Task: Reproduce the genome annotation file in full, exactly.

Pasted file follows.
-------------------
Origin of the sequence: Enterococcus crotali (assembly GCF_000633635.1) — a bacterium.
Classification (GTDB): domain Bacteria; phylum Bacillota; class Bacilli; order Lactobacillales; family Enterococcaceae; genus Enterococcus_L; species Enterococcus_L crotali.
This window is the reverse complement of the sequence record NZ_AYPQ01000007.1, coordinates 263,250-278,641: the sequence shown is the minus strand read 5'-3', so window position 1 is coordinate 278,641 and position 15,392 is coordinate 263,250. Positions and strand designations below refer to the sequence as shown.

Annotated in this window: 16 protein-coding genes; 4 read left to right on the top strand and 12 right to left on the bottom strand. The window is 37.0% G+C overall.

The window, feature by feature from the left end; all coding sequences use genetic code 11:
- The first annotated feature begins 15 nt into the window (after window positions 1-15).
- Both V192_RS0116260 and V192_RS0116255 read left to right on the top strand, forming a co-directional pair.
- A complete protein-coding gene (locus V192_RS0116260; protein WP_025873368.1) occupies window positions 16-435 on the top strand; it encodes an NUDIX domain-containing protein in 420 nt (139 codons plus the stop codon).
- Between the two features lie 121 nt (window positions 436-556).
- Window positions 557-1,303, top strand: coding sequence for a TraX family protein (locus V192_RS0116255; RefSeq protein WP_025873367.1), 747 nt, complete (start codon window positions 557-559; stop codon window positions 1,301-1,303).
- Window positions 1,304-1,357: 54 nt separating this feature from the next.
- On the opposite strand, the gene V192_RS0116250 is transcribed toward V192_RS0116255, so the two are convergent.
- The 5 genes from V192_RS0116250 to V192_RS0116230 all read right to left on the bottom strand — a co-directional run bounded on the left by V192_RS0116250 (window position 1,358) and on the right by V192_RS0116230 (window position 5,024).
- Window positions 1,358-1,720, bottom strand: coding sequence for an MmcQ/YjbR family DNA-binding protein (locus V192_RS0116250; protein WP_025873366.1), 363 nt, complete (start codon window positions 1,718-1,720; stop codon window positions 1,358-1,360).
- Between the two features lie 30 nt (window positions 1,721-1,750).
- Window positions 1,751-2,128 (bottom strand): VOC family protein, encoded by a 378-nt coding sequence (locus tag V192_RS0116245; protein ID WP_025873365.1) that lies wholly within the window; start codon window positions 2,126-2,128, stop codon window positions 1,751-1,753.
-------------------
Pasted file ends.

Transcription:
Origin of the sequence: Enterococcus crotali (assembly GCF_000633635.1) — a bacterium.
Classification (GTDB): domain Bacteria; phylum Bacillota; class Bacilli; order Lactobacillales; family Enterococcaceae; genus Enterococcus_L; species Enterococcus_L crotali.
This window is the reverse complement of the sequence record NZ_AYPQ01000007.1, coordinates 263,250-278,641: the sequence shown is the minus strand read 5'-3', so window position 1 is coordinate 278,641 and position 15,392 is coordinate 263,250. Positions and strand designations below refer to the sequence as shown.

Annotated in this window: 16 protein-coding genes; 4 read left to right on the top strand and 12 right to left on the bottom strand. The window is 37.0% G+C overall.

The window, feature by feature from the left end; all coding sequences use genetic code 11:
- The first annotated feature begins 15 nt into the window (after window positions 1-15).
- Both V192_RS0116260 and V192_RS0116255 read left to right on the top strand, forming a co-directional pair.
- A complete protein-coding gene (locus V192_RS0116260; protein WP_025873368.1) occupies window positions 16-435 on the top strand; it encodes an NUDIX domain-containing protein in 420 nt (139 codons plus the stop codon).
- Between the two features lie 121 nt (window positions 436-556).
- Window positions 557-1,303, top strand: coding sequence for a TraX family protein (locus V192_RS0116255; RefSeq protein WP_025873367.1), 747 nt, complete (start codon window positions 557-559; stop codon window positions 1,301-1,303).
- Window positions 1,304-1,357: 54 nt separating this feature from the next.
- On the opposite strand, the gene V192_RS0116250 is transcribed toward V192_RS0116255, so the two are convergent.
- The 5 genes from V192_RS0116250 to V192_RS0116230 all read right to left on the bottom strand — a co-directional run bounded on the left by V192_RS0116250 (window position 1,358) and on the right by V192_RS0116230 (window position 5,024).
- Window positions 1,358-1,720, bottom strand: coding sequence for an MmcQ/YjbR family DNA-binding protein (locus V192_RS0116250; protein WP_025873366.1), 363 nt, complete (start codon window positions 1,718-1,720; stop codon window positions 1,358-1,360).
- Between the two features lie 30 nt (window positions 1,721-1,750).
- Window positions 1,751-2,128 (bottom strand): VOC family protein, encoded by a 378-nt coding sequence (locus tag V192_RS0116245; protein ID WP_025873365.1) that lies wholly within the window; start codon window positions 2,126-2,128, stop codon window positions 1,751-1,753.